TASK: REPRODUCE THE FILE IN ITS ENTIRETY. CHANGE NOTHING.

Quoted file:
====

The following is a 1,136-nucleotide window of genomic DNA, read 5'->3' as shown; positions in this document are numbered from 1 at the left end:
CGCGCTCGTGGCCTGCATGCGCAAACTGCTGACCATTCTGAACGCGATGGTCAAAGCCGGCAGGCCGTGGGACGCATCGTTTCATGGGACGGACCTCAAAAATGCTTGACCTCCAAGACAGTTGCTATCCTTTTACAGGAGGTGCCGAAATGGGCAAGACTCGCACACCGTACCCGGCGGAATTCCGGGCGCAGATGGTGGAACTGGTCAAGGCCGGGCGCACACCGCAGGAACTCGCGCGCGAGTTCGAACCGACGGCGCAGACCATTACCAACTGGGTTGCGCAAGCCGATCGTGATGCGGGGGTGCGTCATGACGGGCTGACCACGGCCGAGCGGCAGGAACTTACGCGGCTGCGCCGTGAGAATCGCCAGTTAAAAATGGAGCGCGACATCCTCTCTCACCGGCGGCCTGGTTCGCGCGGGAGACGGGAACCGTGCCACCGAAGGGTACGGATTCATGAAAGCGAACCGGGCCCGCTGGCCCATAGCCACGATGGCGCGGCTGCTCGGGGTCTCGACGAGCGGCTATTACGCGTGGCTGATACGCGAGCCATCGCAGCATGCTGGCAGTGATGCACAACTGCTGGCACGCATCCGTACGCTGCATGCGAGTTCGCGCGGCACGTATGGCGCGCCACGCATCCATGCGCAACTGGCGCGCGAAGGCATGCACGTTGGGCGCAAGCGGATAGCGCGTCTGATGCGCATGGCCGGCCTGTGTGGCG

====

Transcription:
The following is a 1,136-nucleotide window of genomic DNA, read 5'->3' as shown; positions in this document are numbered from 1 at the left end:
CGCGCTCGTGGCCTGCATGCGCAAACTGCTGACCATTCTGAACGCGATGGTCAAAGCCGGCAGGCCGTGGGACGCATCGTTTCATGGGACGGACCTCAAAAATGCTTGACCTCCAAGACAGTTGCTATCCTTTTACAGGAGGTGCCGAAATGGGCAAGACTCGCACACCGTACCCGGCGGAATTCCGGGCGCAGATGGTGGAACTGGTCAAGGCCGGGCGCACACCGCAGGAACTCGCGCGCGAGTTCGAACCGACGGCGCAGACCATTACCAACTGGGTTGCGCAAGCCGATCGTGATGCGGGGGTGCGTCATGACGGGCTGACCACGGCCGAGCGGCAGGAACTTACGCGGCTGCGCCGTGAGAATCGCCAGTTAAAAATGGAGCGCGACATCCTCTCTCACCGGCGGCCTGGTTCGCGCGGGAGACGGGAACCGTGCCACCGAAGGGTACGGATTCATGAAAGCGAACCGGGCCCGCTGGCCCATAGCCACGATGGCGCGGCTGCTCGGGGTCTCGACGAGCGGCTATTACGCGTGGCTGATACGCGAGCCATCGCAGCATGCTGGCAGTGATGCACAACTGCTGGCACGCATCCGTACGCTGCATGCGAGTTCGCGCGGCACGTATGGCGCGCCACGCATCCATGCGCAACTGGCGCGCGAAGGCATGCACGTTGGGCGCAAGCGGATAGCGCGTCTGATGCGCATGGCCGGCCTGTGTGGCG